Execution: The Discipline of Getting Things Done

In their book, Execution: The Discipline of Getting Things Done, Larry Bossidy, Ram Charan and Charles Burck drive home the point that execution is vital.

The difference between a company and its competitors is its ability to execute; that is the critical difference for success.

In their view, execution is not tactics; it is a discipline and a system that has to be built into the company’s strategy, its goals and its culture. Strategies most often fail because they are not executed well; things that are supposed to happen do not happen. The crucial gap in business is the gap between what a company’s leaders want to achieve and the ability of the organization to achieve it.

Three Crucial Points

  • Execution is a discipline and integral to strategy
    • It is a systematic process of rigorously discussing the how’s and what’s, questioning, tenaciously following through, and ensuring accountability
      • Why – “Why are things not getting done.”
      • How – “How are things going to get done.”
    • Its heart is in the three core process: people, strategy, and operations
  • Execution is the major job of the business leader
    • The leader is in charge of getting things done by picking other leaders, setting the strategic direction, and conducting operations
    • The leader sets the dialogue in the company: candid and reality –based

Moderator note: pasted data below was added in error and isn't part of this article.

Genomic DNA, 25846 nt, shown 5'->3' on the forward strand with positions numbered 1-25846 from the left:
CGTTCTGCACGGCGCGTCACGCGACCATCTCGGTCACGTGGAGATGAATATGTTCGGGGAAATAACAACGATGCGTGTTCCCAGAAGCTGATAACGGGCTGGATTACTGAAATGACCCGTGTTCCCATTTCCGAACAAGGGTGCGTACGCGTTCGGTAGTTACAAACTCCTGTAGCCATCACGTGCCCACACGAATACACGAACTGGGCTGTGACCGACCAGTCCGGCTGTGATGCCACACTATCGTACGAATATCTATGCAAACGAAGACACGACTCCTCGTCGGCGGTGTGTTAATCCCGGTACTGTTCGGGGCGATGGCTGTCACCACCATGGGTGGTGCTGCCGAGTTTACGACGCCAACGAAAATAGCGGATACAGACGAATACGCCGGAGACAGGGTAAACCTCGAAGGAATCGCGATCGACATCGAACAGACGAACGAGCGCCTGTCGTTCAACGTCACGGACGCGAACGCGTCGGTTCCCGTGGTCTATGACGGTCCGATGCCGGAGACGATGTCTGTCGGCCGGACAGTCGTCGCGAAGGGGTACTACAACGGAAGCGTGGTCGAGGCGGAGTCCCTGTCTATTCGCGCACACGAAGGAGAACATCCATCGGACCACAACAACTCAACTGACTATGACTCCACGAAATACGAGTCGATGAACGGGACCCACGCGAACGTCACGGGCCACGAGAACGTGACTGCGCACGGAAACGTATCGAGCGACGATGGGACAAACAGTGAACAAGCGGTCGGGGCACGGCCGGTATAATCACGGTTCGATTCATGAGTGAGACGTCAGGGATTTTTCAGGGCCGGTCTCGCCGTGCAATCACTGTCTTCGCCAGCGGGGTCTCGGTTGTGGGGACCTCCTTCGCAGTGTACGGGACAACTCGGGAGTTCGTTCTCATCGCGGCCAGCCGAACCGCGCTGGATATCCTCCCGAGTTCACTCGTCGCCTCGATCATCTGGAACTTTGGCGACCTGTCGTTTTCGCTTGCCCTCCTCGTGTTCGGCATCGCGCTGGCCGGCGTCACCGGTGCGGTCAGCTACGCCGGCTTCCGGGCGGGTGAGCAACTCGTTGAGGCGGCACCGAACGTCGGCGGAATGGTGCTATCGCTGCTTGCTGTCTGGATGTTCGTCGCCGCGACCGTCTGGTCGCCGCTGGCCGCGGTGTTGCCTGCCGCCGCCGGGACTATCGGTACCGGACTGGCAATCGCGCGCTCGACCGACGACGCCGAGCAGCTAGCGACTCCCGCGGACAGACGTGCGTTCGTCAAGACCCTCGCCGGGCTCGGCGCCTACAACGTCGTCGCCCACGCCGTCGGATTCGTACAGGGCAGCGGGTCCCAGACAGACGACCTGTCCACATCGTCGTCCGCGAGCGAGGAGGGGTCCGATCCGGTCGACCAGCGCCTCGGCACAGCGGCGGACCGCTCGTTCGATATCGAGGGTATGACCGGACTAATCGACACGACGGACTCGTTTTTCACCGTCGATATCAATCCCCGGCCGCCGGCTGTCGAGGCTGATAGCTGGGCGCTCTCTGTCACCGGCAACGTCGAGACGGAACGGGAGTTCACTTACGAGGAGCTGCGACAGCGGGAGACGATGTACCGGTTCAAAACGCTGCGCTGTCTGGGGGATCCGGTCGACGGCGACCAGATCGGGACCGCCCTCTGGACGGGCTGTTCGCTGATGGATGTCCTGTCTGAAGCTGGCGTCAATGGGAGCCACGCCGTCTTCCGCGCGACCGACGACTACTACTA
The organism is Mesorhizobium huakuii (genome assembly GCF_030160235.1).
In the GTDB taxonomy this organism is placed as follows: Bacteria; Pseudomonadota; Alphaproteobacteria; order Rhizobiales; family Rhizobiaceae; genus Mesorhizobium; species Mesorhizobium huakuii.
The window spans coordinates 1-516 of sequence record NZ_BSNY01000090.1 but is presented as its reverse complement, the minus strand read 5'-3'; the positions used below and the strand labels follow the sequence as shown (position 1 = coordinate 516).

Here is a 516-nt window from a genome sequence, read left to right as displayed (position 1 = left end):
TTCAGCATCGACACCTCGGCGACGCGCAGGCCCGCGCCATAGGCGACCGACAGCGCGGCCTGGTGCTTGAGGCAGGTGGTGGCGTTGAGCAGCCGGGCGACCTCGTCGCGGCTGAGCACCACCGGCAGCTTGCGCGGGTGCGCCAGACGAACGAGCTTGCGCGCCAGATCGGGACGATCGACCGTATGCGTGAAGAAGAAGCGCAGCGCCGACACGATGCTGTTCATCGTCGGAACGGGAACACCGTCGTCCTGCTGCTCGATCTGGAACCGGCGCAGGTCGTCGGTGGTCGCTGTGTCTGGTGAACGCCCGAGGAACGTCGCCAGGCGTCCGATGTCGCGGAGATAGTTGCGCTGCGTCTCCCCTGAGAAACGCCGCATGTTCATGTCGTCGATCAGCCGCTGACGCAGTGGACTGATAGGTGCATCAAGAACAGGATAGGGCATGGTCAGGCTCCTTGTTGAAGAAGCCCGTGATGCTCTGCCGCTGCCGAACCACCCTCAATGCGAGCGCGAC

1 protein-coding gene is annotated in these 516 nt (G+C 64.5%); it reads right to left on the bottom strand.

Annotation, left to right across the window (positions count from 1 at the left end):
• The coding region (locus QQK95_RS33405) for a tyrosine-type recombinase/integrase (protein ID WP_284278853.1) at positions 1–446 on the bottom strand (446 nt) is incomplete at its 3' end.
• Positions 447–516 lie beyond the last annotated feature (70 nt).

• Raising the right questions
      • Debating them
      • Finding realistic solutions
    • A leader needs to search for problems to solve and then make sure that they get solved
    • A leader needs to be passionate about getting results
  • Execution must be a core element of an organization’s culture
    • Present in the reward system
    • Leaders look for gaps between the desired and actual outcome in everything and then move to close the gap and raise the bar still higher
    • The challenge in execution is to get to the heart of an issue through persistent and constructive probing

    In short, execution requires a three step approach

  • Involve everyone in the development of the plan
  • Ask about the how’s of execution
  • Set milestones for progress of the plan with strict accountability for the people in charge.

Building Blocks for Execution

  • One: The Leader’s Seven Essential Behaviors
    • Know your people and your business
      • Conduct probing and in-depth business reviews and plant tours
    • Insist on realism
    • Set clear goals and priorities
      • Focus on 3 – 4 priorities
    • Follow through
    • Reward the doers
      • Leaders need the confidence to explain to a direct report why he got a lower than expected reward